Debate Over Global Warming May Heat Up
A conflict between U.S. lawmakers and the Bush administration over global climate change could boil over in the coming week when the Senate debates legislation that would require U.S. industry to cut emissions of heat-trapping gases.
President Bush has rebuffed pleas from world leaders, including British Prime Minister Tony Blair, to take joint action to reduce emissions of carbon dioxide, which are blamed for rising temperatures.
But three Senate approaches to address the issue could be offered as early as today as amendments to pending energy legislation.
The Senate debate comes two weeks before the Group of Eight industrialized nations meets in Scotland, where Blair hopes to hatch a plan for rich nations to combat global warming.
The most sweeping option is from Republican Sen. John McCain of Arizona and Democratic Sen. Joe Lieberman of Connecticut, who are applying pressure with a plan that would set a cap on U.S. carbon emissions.
“You’ve got to have an immediate effort to reduce greenhouse gas emissions,” McCain said, adding that any climate-change plan that doesn’t do that is “a fig leaf” and “a joke.”
Their proposal would create a trading program for emitters to buy and sell carbon allowances, modeled on a successful 1990 program to control acid rain.
The McCain-Lieberman plan to cut U.S. carbon output to 2000 levels by 2010 was defeated nearly two years ago in a 55-43 vote, but environmental groups say it is gaining support.
“Global warming is serious, it’s real and it’s here,” Lieberman told reporters this month.
The two senators contend their plan is long overdue to rein in the United States, the world’s biggest emitter of heat-trapping gases that have been linked to shrinking glaciers, rising seas and warmer temperatures.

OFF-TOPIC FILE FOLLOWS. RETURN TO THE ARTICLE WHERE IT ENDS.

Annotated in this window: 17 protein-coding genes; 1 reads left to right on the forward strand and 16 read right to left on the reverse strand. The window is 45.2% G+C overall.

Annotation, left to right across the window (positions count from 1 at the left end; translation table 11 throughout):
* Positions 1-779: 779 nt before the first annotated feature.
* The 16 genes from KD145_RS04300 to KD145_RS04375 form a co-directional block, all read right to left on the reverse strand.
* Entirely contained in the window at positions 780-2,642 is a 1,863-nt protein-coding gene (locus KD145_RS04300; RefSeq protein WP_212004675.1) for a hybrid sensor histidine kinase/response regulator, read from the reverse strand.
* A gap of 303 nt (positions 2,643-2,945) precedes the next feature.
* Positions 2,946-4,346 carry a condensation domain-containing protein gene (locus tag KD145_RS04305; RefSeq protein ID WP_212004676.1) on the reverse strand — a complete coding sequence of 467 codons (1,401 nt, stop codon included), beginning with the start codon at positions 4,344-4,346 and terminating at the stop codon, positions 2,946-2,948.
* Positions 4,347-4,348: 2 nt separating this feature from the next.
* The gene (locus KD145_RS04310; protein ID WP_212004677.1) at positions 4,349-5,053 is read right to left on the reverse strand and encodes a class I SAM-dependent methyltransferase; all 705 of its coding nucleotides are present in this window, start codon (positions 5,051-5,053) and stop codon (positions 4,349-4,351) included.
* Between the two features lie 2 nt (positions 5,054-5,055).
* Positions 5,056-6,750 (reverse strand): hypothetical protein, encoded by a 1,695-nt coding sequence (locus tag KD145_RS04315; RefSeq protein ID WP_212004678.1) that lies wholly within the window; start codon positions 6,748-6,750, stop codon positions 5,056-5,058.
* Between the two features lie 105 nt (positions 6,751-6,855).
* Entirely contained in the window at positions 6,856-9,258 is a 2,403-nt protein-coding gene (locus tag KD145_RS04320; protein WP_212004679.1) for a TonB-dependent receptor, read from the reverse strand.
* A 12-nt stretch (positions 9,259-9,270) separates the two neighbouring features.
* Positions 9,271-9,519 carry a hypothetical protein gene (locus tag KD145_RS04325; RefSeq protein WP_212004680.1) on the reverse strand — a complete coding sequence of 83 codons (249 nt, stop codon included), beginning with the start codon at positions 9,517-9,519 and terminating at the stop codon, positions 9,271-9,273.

A second approach, which would encourage voluntary cuts by industry, was developed by Republican Sen. Chuck Hagel of Nebraska.
His plan would offer tax breaks to companies willing to cut emissions, but it would not cap overall U.S. emissions.
Democratic Sen. Jeff Bingaman of New Mexico has crafted what is seen as a compromise plan. This option would cut U.S. greenhouse gas intensity -- or emissions per unit of economic growth -- by 2.4% a year starting in 2010.
Bingaman’s proposal would also create a carbon-emission allowance trading program but would limit prices for the allowances that noncomplying utilities could buy at $7 a ton, far below the record of nearly $25 a ton set recently in the European market.
The Week Ahead
Conference Board reports its index of leading economic indicators for May.
Quarterly earnings report is expected from Morgan Stanley.
National Assn. of Realtors reports sales of existing homes for May.
Quarterly earnings report is expected from FedEx Corp.
Commerce Department reports May’s orders for durable goods and new-home sales.